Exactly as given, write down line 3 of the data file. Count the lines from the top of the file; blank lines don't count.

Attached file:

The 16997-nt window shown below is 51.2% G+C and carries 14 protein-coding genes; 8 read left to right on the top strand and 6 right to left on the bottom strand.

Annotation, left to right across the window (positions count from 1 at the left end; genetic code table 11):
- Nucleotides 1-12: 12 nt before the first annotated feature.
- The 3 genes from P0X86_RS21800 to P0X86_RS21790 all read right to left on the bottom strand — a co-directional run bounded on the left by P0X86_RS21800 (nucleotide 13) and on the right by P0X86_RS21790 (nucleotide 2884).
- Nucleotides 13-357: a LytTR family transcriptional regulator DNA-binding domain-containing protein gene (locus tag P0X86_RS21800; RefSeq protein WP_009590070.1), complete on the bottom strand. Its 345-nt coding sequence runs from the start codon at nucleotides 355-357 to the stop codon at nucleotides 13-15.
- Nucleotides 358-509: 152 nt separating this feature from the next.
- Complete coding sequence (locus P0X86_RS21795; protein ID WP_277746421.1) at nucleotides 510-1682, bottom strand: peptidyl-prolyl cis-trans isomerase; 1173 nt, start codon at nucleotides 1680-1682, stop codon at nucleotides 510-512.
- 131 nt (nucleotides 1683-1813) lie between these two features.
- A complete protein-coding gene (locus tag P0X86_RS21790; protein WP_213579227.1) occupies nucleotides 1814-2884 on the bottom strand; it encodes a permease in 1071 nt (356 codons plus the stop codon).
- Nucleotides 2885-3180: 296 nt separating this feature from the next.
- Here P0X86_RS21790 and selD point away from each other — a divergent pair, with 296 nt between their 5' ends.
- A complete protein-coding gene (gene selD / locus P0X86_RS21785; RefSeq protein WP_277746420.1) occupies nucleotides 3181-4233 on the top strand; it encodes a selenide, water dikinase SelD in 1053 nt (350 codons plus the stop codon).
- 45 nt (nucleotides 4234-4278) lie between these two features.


- Nucleotides 1-12: 12 nt before the first annotated feature.